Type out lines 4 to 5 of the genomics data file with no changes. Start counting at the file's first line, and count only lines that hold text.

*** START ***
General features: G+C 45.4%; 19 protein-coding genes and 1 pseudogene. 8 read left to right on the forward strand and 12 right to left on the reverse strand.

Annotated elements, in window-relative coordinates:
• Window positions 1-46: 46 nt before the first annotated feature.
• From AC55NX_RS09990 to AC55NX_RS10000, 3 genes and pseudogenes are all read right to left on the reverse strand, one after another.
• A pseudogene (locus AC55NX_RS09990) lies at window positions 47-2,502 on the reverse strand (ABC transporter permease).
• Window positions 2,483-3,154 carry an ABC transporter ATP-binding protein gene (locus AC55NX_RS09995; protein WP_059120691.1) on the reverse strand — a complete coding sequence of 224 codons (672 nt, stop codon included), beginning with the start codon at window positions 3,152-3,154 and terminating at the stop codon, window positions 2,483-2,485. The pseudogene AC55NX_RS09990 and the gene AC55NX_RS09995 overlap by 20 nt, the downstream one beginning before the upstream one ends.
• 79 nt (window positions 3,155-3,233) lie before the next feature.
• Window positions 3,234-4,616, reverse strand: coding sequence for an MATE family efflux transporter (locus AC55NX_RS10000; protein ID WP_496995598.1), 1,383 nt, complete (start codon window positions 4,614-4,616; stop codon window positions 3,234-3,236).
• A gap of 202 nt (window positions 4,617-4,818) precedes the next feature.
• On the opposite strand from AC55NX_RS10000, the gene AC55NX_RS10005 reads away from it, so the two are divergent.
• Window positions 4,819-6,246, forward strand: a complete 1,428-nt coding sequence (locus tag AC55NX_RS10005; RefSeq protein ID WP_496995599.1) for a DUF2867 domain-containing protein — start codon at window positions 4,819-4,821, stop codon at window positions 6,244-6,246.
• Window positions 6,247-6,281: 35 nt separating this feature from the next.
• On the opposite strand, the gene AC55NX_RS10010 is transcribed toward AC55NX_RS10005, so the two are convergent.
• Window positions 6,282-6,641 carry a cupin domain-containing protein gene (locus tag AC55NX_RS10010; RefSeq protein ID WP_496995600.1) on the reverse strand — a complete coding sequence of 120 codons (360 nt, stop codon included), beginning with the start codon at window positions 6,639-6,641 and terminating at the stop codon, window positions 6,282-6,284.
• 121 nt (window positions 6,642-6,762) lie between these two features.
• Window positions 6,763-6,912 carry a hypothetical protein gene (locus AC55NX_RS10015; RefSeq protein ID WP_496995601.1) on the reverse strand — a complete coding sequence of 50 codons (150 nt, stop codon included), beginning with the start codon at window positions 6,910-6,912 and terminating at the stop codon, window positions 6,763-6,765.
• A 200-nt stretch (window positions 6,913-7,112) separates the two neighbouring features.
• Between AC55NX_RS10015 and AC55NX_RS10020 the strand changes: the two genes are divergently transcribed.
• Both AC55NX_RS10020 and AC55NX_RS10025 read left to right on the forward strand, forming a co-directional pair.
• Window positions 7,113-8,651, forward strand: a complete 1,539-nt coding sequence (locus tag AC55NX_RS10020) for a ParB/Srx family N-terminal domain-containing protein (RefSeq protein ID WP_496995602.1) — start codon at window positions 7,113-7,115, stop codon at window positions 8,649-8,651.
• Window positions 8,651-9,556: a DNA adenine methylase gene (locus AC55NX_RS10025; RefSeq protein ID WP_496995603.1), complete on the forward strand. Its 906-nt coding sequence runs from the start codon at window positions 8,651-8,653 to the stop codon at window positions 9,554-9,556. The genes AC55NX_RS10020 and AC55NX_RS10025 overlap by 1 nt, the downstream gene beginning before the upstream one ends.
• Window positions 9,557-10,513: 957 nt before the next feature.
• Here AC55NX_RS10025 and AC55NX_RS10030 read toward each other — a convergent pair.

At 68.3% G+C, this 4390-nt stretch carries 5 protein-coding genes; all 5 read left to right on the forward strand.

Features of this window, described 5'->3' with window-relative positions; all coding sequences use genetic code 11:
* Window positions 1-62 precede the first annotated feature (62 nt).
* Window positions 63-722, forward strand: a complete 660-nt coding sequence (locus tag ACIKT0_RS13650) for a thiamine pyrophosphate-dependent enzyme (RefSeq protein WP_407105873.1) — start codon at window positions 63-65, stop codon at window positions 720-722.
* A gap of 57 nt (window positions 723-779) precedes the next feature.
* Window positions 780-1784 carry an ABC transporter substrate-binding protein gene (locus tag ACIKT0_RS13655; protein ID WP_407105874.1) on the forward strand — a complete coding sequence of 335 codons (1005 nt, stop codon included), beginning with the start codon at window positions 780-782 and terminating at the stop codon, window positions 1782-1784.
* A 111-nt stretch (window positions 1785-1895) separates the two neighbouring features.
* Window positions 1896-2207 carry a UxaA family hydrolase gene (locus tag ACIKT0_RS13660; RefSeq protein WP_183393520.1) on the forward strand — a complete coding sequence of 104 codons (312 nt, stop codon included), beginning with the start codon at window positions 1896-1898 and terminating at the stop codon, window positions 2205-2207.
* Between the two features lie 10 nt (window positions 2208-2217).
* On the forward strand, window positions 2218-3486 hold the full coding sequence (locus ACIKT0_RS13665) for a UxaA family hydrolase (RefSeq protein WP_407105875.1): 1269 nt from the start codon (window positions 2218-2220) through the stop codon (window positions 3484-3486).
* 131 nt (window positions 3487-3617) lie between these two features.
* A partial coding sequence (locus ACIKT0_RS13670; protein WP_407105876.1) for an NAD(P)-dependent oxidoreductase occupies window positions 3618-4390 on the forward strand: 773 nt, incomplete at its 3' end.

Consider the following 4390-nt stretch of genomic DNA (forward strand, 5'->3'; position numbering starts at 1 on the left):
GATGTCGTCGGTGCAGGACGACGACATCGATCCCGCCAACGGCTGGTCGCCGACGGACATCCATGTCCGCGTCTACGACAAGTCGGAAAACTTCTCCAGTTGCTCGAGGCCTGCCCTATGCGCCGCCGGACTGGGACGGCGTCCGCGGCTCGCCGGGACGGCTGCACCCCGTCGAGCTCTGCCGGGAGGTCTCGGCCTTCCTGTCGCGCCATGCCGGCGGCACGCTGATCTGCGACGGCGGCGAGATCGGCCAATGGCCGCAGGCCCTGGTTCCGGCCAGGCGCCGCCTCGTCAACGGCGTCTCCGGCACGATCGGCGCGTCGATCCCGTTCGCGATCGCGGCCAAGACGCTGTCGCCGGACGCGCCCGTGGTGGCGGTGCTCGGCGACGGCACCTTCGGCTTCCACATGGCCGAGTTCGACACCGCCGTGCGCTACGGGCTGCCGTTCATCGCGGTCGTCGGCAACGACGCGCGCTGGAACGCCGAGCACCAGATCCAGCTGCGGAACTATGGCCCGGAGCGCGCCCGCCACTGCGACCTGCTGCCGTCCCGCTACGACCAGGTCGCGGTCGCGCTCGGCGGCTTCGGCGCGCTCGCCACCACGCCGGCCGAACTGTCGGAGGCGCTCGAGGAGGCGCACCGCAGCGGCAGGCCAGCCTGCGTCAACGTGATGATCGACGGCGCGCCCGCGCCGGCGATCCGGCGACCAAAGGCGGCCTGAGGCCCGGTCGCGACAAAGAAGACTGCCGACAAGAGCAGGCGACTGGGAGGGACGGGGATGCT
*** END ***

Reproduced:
• From AC55NX_RS09990 to AC55NX_RS10000, 3 genes and pseudogenes are all read right to left on the reverse strand, one after another.
• A pseudogene (locus AC55NX_RS09990) lies at window positions 47-2,502 on the reverse strand (ABC transporter permease).